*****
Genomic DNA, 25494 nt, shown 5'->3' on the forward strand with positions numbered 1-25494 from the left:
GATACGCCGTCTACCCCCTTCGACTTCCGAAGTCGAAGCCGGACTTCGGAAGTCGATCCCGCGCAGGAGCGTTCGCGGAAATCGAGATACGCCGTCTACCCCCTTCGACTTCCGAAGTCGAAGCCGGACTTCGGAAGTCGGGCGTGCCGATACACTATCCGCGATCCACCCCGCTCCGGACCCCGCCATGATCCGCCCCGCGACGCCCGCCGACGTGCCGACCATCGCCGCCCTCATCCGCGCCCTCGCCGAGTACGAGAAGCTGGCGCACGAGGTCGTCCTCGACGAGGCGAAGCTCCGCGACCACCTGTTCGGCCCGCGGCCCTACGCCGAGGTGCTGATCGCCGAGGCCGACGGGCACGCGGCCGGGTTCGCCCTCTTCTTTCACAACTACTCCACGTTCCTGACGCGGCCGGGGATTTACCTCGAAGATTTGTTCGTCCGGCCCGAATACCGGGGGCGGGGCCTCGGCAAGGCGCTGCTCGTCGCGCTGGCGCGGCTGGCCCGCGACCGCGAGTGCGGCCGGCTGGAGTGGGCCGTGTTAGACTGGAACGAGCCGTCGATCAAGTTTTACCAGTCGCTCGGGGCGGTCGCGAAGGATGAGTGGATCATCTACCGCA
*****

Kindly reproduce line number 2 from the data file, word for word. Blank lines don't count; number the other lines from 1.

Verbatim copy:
GATACGCCGTCTACCCCCTTCGACTTCCGAAGTCGAAGCCGGACTTCGGAAGTCGATCCCGCGCAGGAGCGTTCGCGGAAATCGAGATACGCCGTCTACCCCCTTCGACTTCCGAAGTCGAAGCCGGACTTCGGAAGTCGGGCGTGCCGATACACTATCCGCGATCCACCCCGCTCCGGACCCCGCCATGATCCGCCCCGCGACGCCCGCCGACGTGCCGACCATCGCCGCCCTCATCCGCGCCCTCGCCGAGTACGAGAAGCTGGCGCACGAGGTCGTCCTCGACGAGGCGAAGCTCCGCGACCACCTGTTCGGCCCGCGGCCCTACGCCGAGGTGCTGATCGCCGAGGCCGACGGGCACGCGGCCGGGTTCGCCCTCTTCTTTCACAACTACTCCACGTTCCTGACGCGGCCGGGGATTTACCTCGAAGATTTGTTCGTCCGGCCCGAATACCGGGGGCGGGGCCTCGGCAAGGCGCTGCTCGTCGCGCTGGCGCGGCTGGCCCGCGACCGCGAGTGCGGCCGGCTGGAGTGGGCCGTGTTAGACTGGAACGAGCCGTCGATCAAGTTTTACCAGTCGCTCGGGGCGGTCGCGAAGGATGAGTGGATCATCTACCGCA